LATESTS NEWS

Size-Selective Optical Printing of Silicon Nanoparticles through Their Dipolar Magnetic Resonance

In our recent work published in  ACS Photonics [pdf], we demonstrate that silicon nanoparticles of a predefined and narrow size range can be selectively immobilized on a substrate by optical printing from a polydisperse colloidal suspension. The size selectivity is based on differential optical forces that can be applied on nanoparticles [...]

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GROUP MEMBERS

DR. MARIANO BARELLA
DR. MARIANO BARELLAPostdoc
Nanoscale thermophoresis and thermo-osmosis
GERMÁN CHIARELLI
GERMÁN CHIARELLIUndergraduate.
Optical printing colloidal nanoparticles.
DR. LUCÍA LÓPEZ
DR. LUCÍA LÓPEZPostdoc
Fluorescence nanoscopy. MINFLUX
LUCIANA MARTÍNEZ
LUCIANA MARTÍNEZPhD candidate
Plasmon-assisted chemistry
LUCIANO MASULLO
LUCIANO MASULLOPhD candidate
Fluorescence nanoscopy.
MINFLUX.
DR. BRUNO SIARRY
DR. BRUNO SIARRYPostdoc
Image analysis for fluorescence nanoscopy.
SANTIAGO SOSA
SANTIAGO SOSAPhD candidate
Nanofabrication by protein self-assembly
DR. ALAN SZALAI
DR. ALAN SZALAIPostdoc
Visualization of neuronal structures with fluorescence nanoscopy
DR. IANINA L. VIOLI
DR. IANINA L. VIOLIPostdoc
Synthesis, modification and optical manipulation of colloidal nanoprticles
CECILIA ZAZA
CECILIA ZAZAPhD candidate
Optical printing colloidal nanoparticles and DNA origami structures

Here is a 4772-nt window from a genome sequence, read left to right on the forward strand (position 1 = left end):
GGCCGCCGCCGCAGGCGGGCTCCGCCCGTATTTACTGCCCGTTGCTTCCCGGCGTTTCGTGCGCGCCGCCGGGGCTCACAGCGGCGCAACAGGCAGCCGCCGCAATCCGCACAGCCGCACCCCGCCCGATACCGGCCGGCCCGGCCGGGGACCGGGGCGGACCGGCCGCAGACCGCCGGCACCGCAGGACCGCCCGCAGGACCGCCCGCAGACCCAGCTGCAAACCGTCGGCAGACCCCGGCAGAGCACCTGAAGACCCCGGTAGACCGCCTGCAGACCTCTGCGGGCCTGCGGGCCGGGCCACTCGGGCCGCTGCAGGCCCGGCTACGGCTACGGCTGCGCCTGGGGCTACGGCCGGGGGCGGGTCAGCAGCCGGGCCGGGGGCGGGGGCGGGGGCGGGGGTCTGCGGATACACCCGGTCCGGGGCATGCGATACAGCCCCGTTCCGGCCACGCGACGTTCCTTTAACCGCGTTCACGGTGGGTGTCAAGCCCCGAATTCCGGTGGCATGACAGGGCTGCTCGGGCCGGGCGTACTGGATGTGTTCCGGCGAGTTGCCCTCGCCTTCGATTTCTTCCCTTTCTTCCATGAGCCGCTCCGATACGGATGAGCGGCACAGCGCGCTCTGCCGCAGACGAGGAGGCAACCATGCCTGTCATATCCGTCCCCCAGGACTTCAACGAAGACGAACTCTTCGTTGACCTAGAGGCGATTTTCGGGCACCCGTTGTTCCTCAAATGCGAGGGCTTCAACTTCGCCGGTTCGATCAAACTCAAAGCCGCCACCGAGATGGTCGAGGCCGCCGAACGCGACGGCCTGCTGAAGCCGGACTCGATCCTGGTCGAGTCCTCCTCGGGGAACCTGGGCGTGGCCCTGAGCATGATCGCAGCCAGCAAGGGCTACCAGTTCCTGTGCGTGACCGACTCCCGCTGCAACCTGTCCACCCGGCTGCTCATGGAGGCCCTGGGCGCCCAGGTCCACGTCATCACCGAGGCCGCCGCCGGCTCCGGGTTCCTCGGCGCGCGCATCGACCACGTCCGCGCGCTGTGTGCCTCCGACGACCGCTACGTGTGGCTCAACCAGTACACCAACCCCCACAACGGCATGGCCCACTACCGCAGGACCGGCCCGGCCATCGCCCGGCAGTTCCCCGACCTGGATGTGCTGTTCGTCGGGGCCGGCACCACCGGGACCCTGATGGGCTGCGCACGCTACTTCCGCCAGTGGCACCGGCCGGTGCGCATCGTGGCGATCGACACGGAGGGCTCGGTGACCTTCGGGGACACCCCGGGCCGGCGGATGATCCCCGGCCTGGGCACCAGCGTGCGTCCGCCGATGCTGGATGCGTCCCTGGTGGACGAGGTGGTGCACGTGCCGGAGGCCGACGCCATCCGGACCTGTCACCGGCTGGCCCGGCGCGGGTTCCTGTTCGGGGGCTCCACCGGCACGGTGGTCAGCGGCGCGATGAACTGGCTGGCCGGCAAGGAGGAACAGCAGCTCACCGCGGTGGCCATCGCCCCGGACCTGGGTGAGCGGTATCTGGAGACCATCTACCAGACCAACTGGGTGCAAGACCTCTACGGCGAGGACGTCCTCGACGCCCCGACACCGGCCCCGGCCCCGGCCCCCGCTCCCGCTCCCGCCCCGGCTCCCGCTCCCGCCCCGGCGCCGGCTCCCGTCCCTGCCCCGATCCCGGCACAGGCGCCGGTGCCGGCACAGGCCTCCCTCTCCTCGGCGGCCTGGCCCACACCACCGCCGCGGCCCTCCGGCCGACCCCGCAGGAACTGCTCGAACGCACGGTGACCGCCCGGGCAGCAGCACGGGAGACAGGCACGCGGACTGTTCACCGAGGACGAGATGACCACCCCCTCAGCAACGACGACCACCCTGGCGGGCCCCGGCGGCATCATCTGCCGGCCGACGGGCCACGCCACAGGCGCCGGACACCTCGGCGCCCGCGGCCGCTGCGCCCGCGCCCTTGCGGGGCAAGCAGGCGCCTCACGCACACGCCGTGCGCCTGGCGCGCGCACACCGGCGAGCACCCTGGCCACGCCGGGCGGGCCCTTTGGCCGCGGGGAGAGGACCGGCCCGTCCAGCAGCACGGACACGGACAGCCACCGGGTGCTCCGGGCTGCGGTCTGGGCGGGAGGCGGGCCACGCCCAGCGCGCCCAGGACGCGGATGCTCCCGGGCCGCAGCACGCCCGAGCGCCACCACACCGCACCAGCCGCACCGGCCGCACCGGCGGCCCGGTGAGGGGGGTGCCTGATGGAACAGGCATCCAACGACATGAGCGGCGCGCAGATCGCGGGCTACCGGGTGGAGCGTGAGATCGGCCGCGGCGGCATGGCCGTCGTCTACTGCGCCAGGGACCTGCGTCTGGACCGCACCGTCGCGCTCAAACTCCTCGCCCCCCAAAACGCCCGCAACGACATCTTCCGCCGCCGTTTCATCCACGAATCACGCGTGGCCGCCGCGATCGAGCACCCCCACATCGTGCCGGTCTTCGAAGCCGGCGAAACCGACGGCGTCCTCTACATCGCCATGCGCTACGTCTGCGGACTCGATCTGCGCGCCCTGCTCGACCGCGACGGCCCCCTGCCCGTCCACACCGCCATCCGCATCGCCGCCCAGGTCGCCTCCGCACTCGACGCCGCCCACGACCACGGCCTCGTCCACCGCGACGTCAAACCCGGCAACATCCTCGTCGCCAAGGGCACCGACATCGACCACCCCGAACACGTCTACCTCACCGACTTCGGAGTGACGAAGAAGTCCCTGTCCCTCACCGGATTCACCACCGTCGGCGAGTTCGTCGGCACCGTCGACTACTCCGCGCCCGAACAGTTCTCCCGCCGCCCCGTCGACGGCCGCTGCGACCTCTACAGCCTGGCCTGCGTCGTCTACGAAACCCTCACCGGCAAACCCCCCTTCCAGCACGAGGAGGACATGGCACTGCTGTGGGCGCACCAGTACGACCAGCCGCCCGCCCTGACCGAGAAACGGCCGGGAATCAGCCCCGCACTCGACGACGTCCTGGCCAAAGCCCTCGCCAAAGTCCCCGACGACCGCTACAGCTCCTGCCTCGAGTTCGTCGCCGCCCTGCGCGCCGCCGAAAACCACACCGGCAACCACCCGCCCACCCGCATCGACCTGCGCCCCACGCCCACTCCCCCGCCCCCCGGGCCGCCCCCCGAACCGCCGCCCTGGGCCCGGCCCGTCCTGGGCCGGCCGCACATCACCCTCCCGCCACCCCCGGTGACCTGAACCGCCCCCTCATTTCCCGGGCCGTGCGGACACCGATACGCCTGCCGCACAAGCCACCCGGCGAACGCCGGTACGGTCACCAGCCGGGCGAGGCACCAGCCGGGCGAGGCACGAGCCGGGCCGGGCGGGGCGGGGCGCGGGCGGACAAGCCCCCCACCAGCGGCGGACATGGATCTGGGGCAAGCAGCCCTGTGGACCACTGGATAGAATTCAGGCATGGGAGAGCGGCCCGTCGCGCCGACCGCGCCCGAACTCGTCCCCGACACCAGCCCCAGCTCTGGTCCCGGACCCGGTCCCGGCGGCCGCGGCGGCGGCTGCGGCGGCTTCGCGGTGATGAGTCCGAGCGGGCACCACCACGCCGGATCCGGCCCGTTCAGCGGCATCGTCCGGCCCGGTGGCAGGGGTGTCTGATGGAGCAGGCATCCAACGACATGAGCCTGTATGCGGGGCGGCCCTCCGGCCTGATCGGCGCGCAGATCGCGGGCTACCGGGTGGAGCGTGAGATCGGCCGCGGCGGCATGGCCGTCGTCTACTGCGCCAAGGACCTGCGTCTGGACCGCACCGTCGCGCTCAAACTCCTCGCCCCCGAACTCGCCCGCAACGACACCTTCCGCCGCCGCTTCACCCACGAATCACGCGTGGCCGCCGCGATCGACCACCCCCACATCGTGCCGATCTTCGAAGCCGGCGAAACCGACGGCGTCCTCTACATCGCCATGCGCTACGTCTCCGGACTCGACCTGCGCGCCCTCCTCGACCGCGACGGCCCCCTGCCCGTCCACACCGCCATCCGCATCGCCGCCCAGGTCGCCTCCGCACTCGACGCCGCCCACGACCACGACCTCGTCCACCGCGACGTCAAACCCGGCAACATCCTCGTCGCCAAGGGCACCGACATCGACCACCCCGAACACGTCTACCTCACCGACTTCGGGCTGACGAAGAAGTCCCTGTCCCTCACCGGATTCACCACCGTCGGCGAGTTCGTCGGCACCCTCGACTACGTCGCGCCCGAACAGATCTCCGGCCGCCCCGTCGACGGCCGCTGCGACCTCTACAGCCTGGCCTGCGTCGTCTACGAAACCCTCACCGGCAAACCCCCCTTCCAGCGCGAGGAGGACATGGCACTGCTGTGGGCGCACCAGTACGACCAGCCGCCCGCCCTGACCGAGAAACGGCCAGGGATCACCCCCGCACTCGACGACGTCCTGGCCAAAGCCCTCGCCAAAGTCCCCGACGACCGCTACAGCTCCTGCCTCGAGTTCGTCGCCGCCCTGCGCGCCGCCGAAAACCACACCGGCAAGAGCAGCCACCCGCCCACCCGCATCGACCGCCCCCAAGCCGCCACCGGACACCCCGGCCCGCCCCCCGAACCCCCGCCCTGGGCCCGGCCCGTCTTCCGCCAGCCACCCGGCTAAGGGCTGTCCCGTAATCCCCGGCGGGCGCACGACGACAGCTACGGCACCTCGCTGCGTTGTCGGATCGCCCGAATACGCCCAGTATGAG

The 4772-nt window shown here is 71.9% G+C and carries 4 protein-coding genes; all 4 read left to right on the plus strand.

PROF. DR. FERNANDO D. STEFANI
PROF. DR. FERNANDO D. STEFANIPrincipal Investigator

COLLABORATORS

STEFAN HELL
Max-Planck-Institute for Biophysical Chemistry (MPI-BPC, Göttingen, Germany)

PHILIP TINNEFELD
Ludwig-Maximilians-University Munich (LMU, Munich, Germany)

ALFREDO CÁCERES
Instituto de Investigación Médica Mercedes y Martín Ferreyra (Córdoba, Argentina)

STEFAN MAIER
Imperial College London (London, UK)

THOMAS JOVIN
Max-Planck-Institute for Biophysical Chemistry (MPI-BPC, Göttingen, Germany)

ANDREA BRAGAS
University of Buenos Aires (UBA, Buenos Aires, Argentina)

JOCHEN FELDMANN
Ludwig-Maximilians-University Munich (LMU, Munich, Germany)

NIEK VAN HULST
Institute of Photonic Sciences (ICFO, Barcelona, Spain)

EDUARDO CORONADO
Universidad Nacional de Córdoba (UNC, Córdoba, Argentina)

PAVEL ZEMANEK
Czech Academy of Sciences (Brno, Czech Republic)

DAMIAN REFOJO
Biomedicine Research Institute of Buenos Aires (IBIOBA, Buenos Aires, Argentina)

RODRIGO PALACIOS
Universidad Nacional de Río Cuarto (Córdoba, Argentina)

OSCAR CAMPETELLA
Universidad Nacional de General San Martín (UNSAM, Buenos Aires, Argentina)

OMAR AZZARONI
Instituto de Investigaciones Fisicoquímicas Teóricas y Aplicadas (La Plata, Buenos Aires, Argentina)

GUILLERMO ACUNA
Technical University of Braunschweig (Braunschweig, Germany)

MARINA SIMIAN
Universidad Nacional de General San Martín (UNSAM, Buenos Aires, Argentina)

SPONSORS

We highly appreciate the financial support by